The White Negroni is a natural to include in Negroni Week. For this cocktail Mr. Potato Head is feeling a bit more ambitious. Instead of substituting only the base spirit from the original recipe he’s replacing two ingredients. But to avoid too much cognitive dissonance among readers he’ll return to gin as the base spirit.
The White Negroni shares a lot with the classic drink – an element of bitter, an element of citrus….and booze, of course. It’s a bracing cocktail, well suited to warm weather. If a Negroni is akin to Hulk Hogan stomping a wrestling competitor the White Negroni is more like a jaguar slinking through the Amazon river basin. Sleek, quiet, but with a bite not to be ignored.
Bartender Wayne Collins invented the drink at VinExpo in 2001 as part of a contest sponsored by Plymouth Gin. Plymouth’s global ambassador was in somewhat a Negroni mood at the time and that set the tone for the competition. Collins’ entry won, and that set off its own sequence of events. Simon Ford, the creator of his eponymous Gin, introduced it to Audrey Sanders at the Pegu Club in New York. The Pegu Club was a lighthouse in a world navigating the return of well-made cocktails and the drink took off. It’s now considered a modern classic.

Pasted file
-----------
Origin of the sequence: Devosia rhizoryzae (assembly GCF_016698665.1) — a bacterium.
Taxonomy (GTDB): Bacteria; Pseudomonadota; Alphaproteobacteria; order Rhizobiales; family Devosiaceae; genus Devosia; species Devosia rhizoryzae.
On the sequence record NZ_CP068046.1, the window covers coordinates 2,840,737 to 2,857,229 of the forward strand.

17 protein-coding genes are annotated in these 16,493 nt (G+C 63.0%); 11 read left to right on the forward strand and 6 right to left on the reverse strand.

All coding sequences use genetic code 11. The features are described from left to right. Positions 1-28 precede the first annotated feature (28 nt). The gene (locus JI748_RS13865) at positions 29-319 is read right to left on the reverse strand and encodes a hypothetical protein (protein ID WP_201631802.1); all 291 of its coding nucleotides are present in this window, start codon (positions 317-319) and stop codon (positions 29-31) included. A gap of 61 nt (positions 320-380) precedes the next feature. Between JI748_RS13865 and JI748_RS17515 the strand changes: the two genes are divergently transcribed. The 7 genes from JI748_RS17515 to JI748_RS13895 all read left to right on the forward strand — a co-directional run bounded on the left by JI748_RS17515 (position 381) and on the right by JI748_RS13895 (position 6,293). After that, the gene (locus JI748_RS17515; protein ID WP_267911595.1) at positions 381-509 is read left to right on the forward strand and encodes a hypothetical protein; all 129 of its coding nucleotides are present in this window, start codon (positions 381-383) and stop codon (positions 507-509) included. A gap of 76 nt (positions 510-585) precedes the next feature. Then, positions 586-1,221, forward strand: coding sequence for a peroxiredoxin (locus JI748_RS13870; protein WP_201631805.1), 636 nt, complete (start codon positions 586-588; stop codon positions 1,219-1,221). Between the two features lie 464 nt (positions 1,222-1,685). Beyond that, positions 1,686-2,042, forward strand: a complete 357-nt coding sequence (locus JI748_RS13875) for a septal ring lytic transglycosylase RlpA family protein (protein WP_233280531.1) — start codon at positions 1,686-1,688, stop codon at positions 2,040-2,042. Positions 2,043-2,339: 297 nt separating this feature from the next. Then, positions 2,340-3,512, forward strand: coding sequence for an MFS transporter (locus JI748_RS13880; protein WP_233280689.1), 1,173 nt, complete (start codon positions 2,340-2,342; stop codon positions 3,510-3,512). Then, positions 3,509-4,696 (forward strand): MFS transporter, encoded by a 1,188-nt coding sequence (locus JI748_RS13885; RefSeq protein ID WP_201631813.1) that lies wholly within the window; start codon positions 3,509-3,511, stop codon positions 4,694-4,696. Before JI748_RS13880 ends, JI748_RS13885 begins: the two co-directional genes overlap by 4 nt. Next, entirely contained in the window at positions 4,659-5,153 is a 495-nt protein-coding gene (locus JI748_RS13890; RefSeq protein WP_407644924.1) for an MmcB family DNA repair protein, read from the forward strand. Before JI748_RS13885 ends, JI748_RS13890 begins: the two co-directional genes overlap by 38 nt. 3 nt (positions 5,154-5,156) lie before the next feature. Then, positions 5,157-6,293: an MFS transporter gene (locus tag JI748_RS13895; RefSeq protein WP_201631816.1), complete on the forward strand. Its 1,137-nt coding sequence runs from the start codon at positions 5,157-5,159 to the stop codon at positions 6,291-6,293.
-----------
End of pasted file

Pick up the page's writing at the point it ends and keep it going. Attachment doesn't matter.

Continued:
White Negroni Recipe
The recipe is one in which people like to mess around with proportions. You see, the replacement for Campari in this drink is Suze, a French aperitif. Some people think the right place for Suze is down the Sink of Shame™, but used properly it is delicious. Suze is a bright yellow French aperitif that makes use of gentian root in a conspicuous fashion. That root, you see, is notably bitter so those who shy away from such alkaloids may cringe, but it has excellent stimulating effects upon the appetite. But Suze itself manages to be bitter and floral at the same time, making it a good swap-out here for Campari. Some folks like their White Negroni with all the ingredients in equal proportions, but our recipe here today will be, in your correspondent’s view, better balanced and a good set of training wheels for those introducing themselves to bitter spirits.
- 1½ oz Gin
- 1 oz Bianco Vermouth , Lillet Blanc or Cocchi Americano. Your correspondent, despite sometimes being accused of having a palate like a yak, strongly prefers a bianco vermouth (Dolin Bianco, specifically) for its floral scent. Lillet is too sweet, and with the Suze following the bitter tones of Cocchi Americano that option really isn’t the best unless you need its quinine to battle malaria.
- ¾ oz Suze
- Lemon twist garnish
- Add all ingredients to your trusty mixing glass.
- Add ice and stir to chill.
- Strain over a large cube or up in a Nick & Nora glass. Your choice.
- Cut twist of lemon peel and express over the cocktail.
- Rinse and repeat.